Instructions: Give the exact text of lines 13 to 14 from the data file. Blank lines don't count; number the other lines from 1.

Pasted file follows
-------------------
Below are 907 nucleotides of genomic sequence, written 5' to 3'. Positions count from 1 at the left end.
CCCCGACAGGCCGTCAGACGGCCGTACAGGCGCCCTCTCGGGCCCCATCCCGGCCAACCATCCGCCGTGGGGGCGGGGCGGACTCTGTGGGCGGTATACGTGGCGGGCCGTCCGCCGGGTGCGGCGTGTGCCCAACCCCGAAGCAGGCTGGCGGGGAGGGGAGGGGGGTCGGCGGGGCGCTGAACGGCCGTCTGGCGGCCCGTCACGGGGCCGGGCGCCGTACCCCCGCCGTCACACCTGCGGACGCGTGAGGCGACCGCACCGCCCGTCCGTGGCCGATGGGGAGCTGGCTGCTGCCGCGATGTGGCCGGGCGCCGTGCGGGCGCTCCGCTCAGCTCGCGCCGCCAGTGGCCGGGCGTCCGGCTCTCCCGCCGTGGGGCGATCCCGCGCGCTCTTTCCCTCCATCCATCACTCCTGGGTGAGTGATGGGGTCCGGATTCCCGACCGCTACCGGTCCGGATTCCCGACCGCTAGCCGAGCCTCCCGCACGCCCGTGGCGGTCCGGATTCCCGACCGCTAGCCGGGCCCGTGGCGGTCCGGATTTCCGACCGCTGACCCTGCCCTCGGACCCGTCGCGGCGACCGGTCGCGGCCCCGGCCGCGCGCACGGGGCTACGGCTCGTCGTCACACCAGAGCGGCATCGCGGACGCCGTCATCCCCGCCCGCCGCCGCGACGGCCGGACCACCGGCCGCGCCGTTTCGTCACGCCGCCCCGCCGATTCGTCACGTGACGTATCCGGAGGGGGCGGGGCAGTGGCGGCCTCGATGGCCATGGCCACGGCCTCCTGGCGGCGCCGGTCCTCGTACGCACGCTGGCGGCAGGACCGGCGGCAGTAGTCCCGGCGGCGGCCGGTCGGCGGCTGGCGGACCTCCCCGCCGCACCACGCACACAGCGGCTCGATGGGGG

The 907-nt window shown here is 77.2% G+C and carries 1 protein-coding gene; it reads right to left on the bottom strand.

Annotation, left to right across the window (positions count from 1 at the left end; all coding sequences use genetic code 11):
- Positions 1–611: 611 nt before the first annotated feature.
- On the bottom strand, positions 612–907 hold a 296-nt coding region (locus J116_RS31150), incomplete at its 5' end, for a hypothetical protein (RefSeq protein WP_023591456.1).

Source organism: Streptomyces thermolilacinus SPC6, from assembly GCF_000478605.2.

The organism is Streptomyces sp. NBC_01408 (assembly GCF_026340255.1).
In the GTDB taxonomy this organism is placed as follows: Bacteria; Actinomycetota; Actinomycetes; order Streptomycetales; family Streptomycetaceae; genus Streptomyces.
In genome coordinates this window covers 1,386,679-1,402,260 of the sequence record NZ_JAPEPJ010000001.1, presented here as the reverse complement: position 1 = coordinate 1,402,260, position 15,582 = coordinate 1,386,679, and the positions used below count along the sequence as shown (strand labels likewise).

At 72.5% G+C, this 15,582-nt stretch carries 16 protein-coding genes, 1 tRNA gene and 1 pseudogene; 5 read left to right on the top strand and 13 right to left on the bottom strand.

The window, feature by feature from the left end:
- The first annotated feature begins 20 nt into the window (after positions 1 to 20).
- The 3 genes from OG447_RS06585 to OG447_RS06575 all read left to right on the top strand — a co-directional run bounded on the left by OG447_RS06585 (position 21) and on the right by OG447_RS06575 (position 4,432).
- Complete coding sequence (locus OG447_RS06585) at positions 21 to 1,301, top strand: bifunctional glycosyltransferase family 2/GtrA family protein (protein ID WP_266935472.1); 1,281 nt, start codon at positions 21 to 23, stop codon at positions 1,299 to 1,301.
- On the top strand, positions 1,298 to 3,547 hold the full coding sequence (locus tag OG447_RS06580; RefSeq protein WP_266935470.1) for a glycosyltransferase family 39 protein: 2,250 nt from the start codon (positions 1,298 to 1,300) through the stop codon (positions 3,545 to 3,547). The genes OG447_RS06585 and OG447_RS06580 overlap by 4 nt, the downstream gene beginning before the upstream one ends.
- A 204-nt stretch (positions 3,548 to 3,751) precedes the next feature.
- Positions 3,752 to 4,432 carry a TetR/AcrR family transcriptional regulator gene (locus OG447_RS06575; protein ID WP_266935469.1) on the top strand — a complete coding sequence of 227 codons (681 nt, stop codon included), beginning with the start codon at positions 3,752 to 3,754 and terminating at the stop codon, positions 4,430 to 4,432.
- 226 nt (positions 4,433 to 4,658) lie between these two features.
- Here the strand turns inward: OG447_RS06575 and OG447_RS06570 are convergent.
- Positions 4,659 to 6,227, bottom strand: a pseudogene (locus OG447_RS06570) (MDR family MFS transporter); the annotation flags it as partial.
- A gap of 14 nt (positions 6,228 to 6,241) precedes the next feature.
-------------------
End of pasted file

- The first annotated feature begins 20 nt into the window (after positions 1 to 20).
- The 3 genes from OG447_RS06585 to OG447_RS06575 all read left to right on the top strand — a co-directional run bounded on the left by OG447_RS06585 (position 21) and on the right by OG447_RS06575 (position 4,432).